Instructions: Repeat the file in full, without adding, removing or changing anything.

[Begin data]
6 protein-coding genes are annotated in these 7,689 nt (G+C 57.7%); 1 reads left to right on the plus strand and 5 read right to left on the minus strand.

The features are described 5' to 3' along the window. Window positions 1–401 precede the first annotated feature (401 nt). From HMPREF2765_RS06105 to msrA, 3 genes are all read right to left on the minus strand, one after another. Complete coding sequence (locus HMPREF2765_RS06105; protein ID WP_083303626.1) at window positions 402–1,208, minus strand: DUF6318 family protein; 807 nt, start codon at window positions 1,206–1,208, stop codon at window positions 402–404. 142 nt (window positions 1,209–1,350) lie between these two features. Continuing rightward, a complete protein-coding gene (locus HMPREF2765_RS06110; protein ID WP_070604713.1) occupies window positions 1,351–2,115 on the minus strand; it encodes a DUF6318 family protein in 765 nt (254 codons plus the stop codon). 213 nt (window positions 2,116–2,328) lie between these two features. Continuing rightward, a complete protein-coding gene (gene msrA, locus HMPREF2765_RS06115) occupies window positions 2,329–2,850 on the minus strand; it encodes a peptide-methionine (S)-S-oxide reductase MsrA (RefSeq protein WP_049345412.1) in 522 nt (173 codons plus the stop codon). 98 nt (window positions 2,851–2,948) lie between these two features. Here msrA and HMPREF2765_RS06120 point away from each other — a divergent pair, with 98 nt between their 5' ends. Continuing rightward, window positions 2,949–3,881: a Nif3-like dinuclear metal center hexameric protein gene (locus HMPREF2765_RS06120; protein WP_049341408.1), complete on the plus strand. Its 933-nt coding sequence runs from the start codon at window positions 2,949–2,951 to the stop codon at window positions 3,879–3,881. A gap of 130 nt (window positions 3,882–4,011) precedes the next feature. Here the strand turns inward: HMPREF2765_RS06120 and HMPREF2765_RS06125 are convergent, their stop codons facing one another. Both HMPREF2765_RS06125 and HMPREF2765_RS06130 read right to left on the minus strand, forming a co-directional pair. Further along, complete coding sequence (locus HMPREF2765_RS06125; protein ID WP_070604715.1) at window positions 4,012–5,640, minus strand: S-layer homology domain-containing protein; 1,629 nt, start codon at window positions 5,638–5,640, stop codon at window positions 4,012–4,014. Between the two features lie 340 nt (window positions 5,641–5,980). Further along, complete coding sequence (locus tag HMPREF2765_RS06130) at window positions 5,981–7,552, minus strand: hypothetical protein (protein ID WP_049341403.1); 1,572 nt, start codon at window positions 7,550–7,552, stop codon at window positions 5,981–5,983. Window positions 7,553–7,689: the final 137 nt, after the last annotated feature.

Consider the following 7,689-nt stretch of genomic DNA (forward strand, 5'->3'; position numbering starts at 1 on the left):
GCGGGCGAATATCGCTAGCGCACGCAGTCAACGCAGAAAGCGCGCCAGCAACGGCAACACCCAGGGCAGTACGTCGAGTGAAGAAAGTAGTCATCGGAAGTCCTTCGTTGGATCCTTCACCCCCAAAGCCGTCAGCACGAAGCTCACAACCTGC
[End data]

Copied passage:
6 protein-coding genes are annotated in these 7,689 nt (G+C 57.7%); 1 reads left to right on the plus strand and 5 read right to left on the minus strand.

The features are described 5' to 3' along the window. Window positions 1–401 precede the first annotated feature (401 nt). From HMPREF2765_RS06105 to msrA, 3 genes are all read right to left on the minus strand, one after another. Complete coding sequence (locus HMPREF2765_RS06105; protein ID WP_083303626.1) at window positions 402–1,208, minus strand: DUF6318 family protein; 807 nt, start codon at window positions 1,206–1,208, stop codon at window positions 402–404. 142 nt (window positions 1,209–1,350) lie between these two features. Continuing rightward, a complete protein-coding gene (locus HMPREF2765_RS06110; protein ID WP_070604713.1) occupies window positions 1,351–2,115 on the minus strand; it encodes a DUF6318 family protein in 765 nt (254 codons plus the stop codon). 213 nt (window positions 2,116–2,328) lie between these two features. Continuing rightward, a complete protein-coding gene (gene msrA, locus HMPREF2765_RS06115) occupies window positions 2,329–2,850 on the minus strand; it encodes a peptide-methionine (S)-S-oxide reductase MsrA (RefSeq protein WP_049345412.1) in 522 nt (173 codons plus the stop codon). 98 nt (window positions 2,851–2,948) lie between these two features. Here msrA and HMPREF2765_RS06120 point away from each other — a divergent pair, with 98 nt between their 5' ends. Continuing rightward, window positions 2,949–3,881: a Nif3-like dinuclear metal center hexameric protein gene (locus HMPREF2765_RS06120; protein WP_049341408.1), complete on the plus strand. Its 933-nt coding sequence runs from the start codon at window positions 2,949–2,951 to the stop codon at window positions 3,879–3,881. A gap of 130 nt (window positions 3,882–4,011) precedes the next feature. Here the strand turns inward: HMPREF2765_RS06120 and HMPREF2765_RS06125 are convergent, their stop codons facing one another. Both HMPREF2765_RS06125 and HMPREF2765_RS06130 read right to left on the minus strand, forming a co-directional pair. Further along, complete coding sequence (locus HMPREF2765_RS06125; protein ID WP_070604715.1) at window positions 4,012–5,640, minus strand: S-layer homology domain-containing protein; 1,629 nt, start codon at window positions 5,638–5,640, stop codon at window positions 4,012–4,014. Between the two features lie 340 nt (window positions 5,641–5,980). Further along, complete coding sequence (locus tag HMPREF2765_RS06130) at window positions 5,981–7,552, minus strand: hypothetical protein (protein ID WP_049341403.1); 1,572 nt, start codon at window positions 7,550–7,552, stop codon at window positions 5,981–5,983. Window positions 7,553–7,689: the final 137 nt, after the last annotated feature.

Consider the following 7,689-nt stretch of genomic DNA (forward strand, 5'->3'; position numbering starts at 1 on the left):
GCGGGCGAATATCGCTAGCGCACGCAGTCAACGCAGAAAGCGCGCCAGCAACGGCAACACCCAGGGCAGTACGTCGAGTGAAGAAAGTAGTCATCGGAAGTCCTTCGTTGGATCCTTCACCCCCAAAGCCGTCAGCACGAAGCTCACAACCTGC